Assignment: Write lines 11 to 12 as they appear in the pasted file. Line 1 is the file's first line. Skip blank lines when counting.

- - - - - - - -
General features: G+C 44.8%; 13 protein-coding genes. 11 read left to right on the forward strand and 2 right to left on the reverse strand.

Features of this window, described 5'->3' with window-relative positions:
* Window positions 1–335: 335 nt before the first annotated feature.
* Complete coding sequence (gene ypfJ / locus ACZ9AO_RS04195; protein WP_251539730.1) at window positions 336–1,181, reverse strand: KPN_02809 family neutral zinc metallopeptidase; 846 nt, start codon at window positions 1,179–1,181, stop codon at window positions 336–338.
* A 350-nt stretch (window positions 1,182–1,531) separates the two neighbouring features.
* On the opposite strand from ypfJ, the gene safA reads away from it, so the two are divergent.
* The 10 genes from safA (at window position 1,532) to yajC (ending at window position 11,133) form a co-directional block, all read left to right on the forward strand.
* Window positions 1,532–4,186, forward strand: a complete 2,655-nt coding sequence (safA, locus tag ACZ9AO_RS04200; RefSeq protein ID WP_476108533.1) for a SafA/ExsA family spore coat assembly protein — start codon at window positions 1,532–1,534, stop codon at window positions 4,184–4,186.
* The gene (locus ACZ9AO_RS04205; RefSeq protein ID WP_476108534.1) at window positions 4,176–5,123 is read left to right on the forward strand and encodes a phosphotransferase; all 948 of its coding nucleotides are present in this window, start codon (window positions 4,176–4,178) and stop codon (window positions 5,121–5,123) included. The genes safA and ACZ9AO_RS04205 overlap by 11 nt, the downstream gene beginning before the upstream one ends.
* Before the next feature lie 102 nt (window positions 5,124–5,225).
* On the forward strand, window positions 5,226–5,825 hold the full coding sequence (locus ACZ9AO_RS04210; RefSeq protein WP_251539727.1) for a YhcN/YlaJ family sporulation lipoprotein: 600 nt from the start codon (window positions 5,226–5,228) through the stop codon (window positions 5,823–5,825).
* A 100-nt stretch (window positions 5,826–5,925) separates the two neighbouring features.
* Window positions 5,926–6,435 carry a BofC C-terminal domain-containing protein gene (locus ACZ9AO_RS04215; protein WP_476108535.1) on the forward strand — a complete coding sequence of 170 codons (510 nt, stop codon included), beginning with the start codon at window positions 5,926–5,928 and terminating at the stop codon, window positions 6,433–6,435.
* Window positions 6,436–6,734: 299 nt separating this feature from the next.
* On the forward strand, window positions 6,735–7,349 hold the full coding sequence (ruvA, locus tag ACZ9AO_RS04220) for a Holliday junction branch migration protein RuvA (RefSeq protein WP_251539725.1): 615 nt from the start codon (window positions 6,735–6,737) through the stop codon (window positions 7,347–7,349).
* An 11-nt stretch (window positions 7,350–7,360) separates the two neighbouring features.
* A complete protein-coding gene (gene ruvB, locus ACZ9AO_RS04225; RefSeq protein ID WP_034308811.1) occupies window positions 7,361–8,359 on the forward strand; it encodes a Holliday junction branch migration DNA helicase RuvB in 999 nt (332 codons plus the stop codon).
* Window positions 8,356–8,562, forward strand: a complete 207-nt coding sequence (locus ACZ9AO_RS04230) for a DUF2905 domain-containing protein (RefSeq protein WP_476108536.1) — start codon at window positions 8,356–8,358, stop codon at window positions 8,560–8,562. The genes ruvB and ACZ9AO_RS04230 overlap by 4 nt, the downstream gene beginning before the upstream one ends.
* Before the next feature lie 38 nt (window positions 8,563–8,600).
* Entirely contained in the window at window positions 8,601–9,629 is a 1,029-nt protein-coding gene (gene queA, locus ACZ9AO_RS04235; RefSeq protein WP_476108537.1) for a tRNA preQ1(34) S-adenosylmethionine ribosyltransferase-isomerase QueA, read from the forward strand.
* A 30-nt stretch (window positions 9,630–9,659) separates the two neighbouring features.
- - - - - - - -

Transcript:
* On the forward strand, window positions 5,226–5,825 hold the full coding sequence (locus ACZ9AO_RS04210; RefSeq protein WP_251539727.1) for a YhcN/YlaJ family sporulation lipoprotein: 600 nt from the start codon (window positions 5,226–5,228) through the stop codon (window positions 5,823–5,825).
* A 100-nt stretch (window positions 5,826–5,925) separates the two neighbouring features.